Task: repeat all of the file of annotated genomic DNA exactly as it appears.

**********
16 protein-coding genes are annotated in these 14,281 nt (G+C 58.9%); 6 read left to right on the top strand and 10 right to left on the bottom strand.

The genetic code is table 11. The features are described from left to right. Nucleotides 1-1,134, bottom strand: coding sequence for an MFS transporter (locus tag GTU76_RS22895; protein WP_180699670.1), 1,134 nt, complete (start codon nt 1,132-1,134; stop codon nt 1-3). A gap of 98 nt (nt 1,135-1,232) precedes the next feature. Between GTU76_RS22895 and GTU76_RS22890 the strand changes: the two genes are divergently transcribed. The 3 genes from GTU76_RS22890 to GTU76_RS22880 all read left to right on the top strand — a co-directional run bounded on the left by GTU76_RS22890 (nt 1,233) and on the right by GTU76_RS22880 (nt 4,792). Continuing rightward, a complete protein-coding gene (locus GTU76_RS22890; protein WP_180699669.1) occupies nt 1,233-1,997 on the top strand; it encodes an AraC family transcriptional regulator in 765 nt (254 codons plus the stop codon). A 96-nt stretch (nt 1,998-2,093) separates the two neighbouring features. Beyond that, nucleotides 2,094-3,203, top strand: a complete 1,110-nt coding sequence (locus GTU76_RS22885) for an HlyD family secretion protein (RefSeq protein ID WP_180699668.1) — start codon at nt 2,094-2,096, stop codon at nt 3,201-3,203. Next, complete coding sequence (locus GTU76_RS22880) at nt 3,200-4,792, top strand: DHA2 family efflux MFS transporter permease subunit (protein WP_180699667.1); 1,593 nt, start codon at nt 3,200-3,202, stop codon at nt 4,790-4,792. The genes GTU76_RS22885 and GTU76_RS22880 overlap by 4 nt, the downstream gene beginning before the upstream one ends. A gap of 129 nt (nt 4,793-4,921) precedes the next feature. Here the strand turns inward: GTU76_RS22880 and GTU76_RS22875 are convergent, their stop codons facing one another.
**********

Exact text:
16 protein-coding genes are annotated in these 14,281 nt (G+C 58.9%); 6 read left to right on the top strand and 10 right to left on the bottom strand.

The genetic code is table 11. The features are described from left to right. Nucleotides 1-1,134, bottom strand: coding sequence for an MFS transporter (locus tag GTU76_RS22895; protein WP_180699670.1), 1,134 nt, complete (start codon nt 1,132-1,134; stop codon nt 1-3). A gap of 98 nt (nt 1,135-1,232) precedes the next feature. Between GTU76_RS22895 and GTU76_RS22890 the strand changes: the two genes are divergently transcribed. The 3 genes from GTU76_RS22890 to GTU76_RS22880 all read left to right on the top strand — a co-directional run bounded on the left by GTU76_RS22890 (nt 1,233) and on the right by GTU76_RS22880 (nt 4,792). Continuing rightward, a complete protein-coding gene (locus GTU76_RS22890; protein WP_180699669.1) occupies nt 1,233-1,997 on the top strand; it encodes an AraC family transcriptional regulator in 765 nt (254 codons plus the stop codon). A 96-nt stretch (nt 1,998-2,093) separates the two neighbouring features. Beyond that, nucleotides 2,094-3,203, top strand: a complete 1,110-nt coding sequence (locus GTU76_RS22885) for an HlyD family secretion protein (RefSeq protein ID WP_180699668.1) — start codon at nt 2,094-2,096, stop codon at nt 3,201-3,203. Next, complete coding sequence (locus GTU76_RS22880) at nt 3,200-4,792, top strand: DHA2 family efflux MFS transporter permease subunit (protein WP_180699667.1); 1,593 nt, start codon at nt 3,200-3,202, stop codon at nt 4,790-4,792. The genes GTU76_RS22885 and GTU76_RS22880 overlap by 4 nt, the downstream gene beginning before the upstream one ends. A gap of 129 nt (nt 4,793-4,921) precedes the next feature. Here the strand turns inward: GTU76_RS22880 and GTU76_RS22875 are convergent, their stop codons facing one another.